New Down’s Syndrome test could save money, say British obstetricians

A new prenatal test could reduce the expense of caring for those with Down’s Syndrome, says the UK Royal College of Obstetricians and Gynaecologists (RCOG).

In a recent submission to the National Screening Committee, the RCOG said that a “rigorous economic analysis” is needed to evaluate the benefits of rolling out Non-Invasive Prenatal Testing (NIPT).

If the decision has been made primarily on cost grounds, then a more rigorous economic analysis has to be made that includes the lifetime costs of caring for children and adults with Down’s syndrome (bearing in mind that cfDNA testing as a primary screen test will identify approximately 289 more babies with trisomies). Such an economic analysis may (or may not) suggest that cfDNA testing for all is cost-effective.

The RCOG submission was part of an NSC review into the impact of introducing NIPT.

Disability advocates have condemned RCOG’s suggestion, saying that it “puts a price on the life” of individuals with Down’s Syndrome.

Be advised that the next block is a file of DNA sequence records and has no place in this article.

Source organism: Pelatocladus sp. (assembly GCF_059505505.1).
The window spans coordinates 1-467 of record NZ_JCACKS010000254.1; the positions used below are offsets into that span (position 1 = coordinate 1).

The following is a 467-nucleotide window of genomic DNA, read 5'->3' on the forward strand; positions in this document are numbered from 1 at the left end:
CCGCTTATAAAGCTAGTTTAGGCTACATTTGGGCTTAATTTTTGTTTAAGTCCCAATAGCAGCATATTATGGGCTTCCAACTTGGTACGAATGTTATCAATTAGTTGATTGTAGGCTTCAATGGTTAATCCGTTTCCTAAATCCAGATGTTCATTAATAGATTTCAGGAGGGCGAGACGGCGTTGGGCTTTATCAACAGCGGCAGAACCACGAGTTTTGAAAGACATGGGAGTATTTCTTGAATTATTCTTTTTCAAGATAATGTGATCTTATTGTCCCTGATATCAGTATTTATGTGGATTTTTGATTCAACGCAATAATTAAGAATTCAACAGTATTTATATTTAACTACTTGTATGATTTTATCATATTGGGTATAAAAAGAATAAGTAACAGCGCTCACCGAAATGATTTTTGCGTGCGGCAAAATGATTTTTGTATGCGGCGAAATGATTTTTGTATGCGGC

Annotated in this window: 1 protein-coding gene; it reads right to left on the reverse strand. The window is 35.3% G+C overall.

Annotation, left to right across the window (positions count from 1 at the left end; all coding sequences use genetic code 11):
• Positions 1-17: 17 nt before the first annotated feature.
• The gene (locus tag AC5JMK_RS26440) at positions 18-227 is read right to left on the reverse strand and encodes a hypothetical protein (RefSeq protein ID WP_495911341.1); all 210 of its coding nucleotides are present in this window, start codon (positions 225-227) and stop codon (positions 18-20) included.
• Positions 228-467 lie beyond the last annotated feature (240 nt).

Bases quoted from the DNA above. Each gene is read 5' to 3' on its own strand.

‘It is utterly shocking that in this day and age someone can put a cost value on someone’s life just because they have a disability,” Dr. Elizabeth Corcoran of the Down’s Syndrome Research Foundation told The Daily Mail.  “It is worse still that this comes from a respected Royal College that is a professional beacon for doctors.”

MORE ON THESE TOPICS | down syndrome, prenatal testing, uk

This article is published by Xavier Symons and BioEdge under a Creative Commons licence. You may republish it or translate it free of charge with attribution for non-commercial purposes following these guidelines. If you teach at a university we ask that your department make a donation. Commercial media must contact us for permission and fees. Some articles on this site are published under different terms.

 Search BioEdge

 Subscribe to BioEdge newsletter
rss Subscribe to BioEdge RSS feed

comments powered by Disqus